Google has released an update for a high-severity zero-day vulnerability, known as CVE-2022-4135, which impacts its Chrome browser.
The search giant said that an exploit for the vulnerability, detected by the French security researcher Clement Lecigne, exists in the wild, meaning users could be at risk.
Google said it won’t disclose much information about the nature of the vulnerability “until a majority of users are updated with a fix” and that it “will also retain restrictions if the bug exists in a third-party library that other projects similarly depend on, but haven’t yet fixed”.
So, what do we know?
Google was able to disclose that the vulnerability was an example of what’s called a “heap buffer overflow”, a variety of buffer overflow where a buffer that is vulnerable to overwriting is located in the “heap” portion of the system’s memory.
Disclosing anymore could “tip off” bad actors about the vulnerability before the vast majority of Google Chrome’s users are fully patched.
Users who want to avoid the risk of being impacted are advised to update to 107.0.5304.121 for Mac and Linux and 107.0.5304.121/.122 for Windows, which are both sets that will roll out over the coming days and weeks.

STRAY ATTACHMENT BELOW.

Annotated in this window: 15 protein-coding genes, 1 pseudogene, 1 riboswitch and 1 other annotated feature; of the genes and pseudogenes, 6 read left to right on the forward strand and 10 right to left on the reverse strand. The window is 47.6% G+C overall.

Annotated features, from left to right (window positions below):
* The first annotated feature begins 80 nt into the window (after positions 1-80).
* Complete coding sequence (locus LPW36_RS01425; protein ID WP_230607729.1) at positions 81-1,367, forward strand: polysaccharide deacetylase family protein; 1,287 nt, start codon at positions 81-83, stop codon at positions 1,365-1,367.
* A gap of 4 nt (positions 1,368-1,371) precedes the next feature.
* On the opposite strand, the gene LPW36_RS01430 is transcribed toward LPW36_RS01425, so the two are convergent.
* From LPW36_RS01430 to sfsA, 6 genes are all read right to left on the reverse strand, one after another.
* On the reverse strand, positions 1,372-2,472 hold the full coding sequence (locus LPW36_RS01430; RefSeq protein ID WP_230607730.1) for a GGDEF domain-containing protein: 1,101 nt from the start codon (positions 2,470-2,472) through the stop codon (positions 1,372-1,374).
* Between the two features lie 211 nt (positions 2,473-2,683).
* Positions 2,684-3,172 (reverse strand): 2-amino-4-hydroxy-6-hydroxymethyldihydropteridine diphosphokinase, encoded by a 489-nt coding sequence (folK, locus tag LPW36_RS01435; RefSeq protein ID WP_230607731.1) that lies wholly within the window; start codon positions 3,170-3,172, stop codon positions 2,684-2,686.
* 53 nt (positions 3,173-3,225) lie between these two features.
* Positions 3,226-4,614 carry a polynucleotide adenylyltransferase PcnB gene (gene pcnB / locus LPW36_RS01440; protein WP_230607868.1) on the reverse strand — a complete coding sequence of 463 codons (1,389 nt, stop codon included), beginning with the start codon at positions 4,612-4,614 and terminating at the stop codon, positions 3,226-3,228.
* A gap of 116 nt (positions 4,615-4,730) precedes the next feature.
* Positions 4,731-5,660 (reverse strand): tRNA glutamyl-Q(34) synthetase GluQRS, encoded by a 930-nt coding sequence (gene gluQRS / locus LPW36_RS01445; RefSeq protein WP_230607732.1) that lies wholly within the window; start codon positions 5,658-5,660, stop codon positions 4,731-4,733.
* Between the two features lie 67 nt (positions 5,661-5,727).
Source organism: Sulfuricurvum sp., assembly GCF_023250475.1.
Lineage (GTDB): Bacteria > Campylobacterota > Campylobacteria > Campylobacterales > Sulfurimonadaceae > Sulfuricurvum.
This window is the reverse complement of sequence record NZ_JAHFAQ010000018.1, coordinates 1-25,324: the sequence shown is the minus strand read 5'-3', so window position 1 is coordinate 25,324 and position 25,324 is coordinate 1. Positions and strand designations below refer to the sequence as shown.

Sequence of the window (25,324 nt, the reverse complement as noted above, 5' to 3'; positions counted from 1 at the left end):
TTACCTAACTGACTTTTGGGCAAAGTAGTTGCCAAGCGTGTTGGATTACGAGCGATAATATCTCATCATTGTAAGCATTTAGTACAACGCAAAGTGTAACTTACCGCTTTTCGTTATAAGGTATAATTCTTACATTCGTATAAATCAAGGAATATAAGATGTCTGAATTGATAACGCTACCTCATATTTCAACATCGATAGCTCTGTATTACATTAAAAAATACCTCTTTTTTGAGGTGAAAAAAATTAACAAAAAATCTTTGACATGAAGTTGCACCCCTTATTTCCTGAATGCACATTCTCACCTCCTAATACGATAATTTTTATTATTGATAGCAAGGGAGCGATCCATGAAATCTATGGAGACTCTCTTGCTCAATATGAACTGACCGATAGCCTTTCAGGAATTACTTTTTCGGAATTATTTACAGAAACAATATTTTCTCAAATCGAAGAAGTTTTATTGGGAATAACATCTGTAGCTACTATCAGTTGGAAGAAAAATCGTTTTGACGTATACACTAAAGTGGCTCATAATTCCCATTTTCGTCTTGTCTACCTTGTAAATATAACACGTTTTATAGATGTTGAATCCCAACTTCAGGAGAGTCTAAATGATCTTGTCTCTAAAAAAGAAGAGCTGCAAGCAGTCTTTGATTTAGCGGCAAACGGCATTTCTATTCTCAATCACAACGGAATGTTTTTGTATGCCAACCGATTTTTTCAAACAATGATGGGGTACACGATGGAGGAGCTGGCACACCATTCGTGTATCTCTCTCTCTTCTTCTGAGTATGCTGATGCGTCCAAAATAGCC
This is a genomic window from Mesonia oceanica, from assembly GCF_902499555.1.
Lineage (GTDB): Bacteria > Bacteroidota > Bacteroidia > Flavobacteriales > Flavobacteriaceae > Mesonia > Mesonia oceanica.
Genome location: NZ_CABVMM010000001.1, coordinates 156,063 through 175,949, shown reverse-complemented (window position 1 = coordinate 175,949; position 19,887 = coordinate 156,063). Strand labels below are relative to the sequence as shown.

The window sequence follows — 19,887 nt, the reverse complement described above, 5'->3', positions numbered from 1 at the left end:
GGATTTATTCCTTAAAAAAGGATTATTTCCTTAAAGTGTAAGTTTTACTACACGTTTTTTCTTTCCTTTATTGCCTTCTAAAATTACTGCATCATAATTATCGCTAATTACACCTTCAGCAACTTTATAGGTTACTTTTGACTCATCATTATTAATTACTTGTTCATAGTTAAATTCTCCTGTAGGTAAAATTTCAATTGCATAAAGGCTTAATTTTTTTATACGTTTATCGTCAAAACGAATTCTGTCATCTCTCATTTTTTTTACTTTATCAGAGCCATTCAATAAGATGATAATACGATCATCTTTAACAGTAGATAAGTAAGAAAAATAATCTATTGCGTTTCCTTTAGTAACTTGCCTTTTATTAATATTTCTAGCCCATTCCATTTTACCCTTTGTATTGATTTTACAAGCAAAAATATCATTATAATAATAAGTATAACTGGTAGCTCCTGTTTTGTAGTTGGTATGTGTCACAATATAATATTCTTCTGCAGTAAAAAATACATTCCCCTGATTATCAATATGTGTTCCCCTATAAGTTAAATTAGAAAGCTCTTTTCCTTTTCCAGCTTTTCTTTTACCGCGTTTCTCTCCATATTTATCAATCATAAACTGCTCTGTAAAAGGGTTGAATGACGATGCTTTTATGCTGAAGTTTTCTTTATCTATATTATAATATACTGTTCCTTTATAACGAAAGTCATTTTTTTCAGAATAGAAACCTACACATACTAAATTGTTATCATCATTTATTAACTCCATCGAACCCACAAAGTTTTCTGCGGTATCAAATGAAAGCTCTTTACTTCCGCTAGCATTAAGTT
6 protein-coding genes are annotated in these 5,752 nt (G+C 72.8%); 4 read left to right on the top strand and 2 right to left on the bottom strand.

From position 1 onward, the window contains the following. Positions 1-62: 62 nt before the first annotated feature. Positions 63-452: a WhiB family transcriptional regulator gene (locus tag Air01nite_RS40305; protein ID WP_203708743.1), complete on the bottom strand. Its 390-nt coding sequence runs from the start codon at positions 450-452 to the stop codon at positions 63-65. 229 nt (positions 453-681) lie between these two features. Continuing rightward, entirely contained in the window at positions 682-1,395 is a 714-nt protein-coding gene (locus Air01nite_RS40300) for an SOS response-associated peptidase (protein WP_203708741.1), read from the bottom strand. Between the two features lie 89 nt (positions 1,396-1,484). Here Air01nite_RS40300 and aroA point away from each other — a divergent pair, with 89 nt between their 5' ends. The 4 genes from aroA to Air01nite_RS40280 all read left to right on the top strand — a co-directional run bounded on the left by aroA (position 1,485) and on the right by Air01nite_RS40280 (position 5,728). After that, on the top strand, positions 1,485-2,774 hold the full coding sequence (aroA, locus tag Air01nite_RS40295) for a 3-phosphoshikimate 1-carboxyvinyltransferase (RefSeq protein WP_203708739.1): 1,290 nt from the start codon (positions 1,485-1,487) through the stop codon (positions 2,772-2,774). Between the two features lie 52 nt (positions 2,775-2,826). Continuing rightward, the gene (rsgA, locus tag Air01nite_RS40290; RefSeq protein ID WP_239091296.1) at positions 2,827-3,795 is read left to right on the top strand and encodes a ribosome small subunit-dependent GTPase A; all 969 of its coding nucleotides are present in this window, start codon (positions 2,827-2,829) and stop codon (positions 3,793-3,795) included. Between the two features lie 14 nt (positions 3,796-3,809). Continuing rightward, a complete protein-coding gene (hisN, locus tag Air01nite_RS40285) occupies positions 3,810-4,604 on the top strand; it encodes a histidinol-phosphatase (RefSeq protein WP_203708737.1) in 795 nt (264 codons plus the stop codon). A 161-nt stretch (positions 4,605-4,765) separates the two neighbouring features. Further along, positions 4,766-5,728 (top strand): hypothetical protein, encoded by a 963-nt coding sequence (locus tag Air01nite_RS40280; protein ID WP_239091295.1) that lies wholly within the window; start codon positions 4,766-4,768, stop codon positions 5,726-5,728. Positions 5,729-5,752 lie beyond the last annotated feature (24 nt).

Google’s flagship Chrome browser has certainly racked up a stable number of security vulnerabilities in recent years.
The browser currently boasts around 66 percent market share according to data from StatCounter (opens in new tab), and has had 303 vulnerabilities unearthed between January 1, 2022, to October 5, 2022 according to data from
In contrast, Safari only had 26 vulnerabilities revealed in the same time period, while Microsoft Edge had 103 vulnerabilities,s and Mozilla Firefox came in second place with 117 vulnerabilities.
As per a report from cybersecurity company Avertium, the vulnerability could have potentially enabled bad actors to dupe Chrome into running malignant malware.
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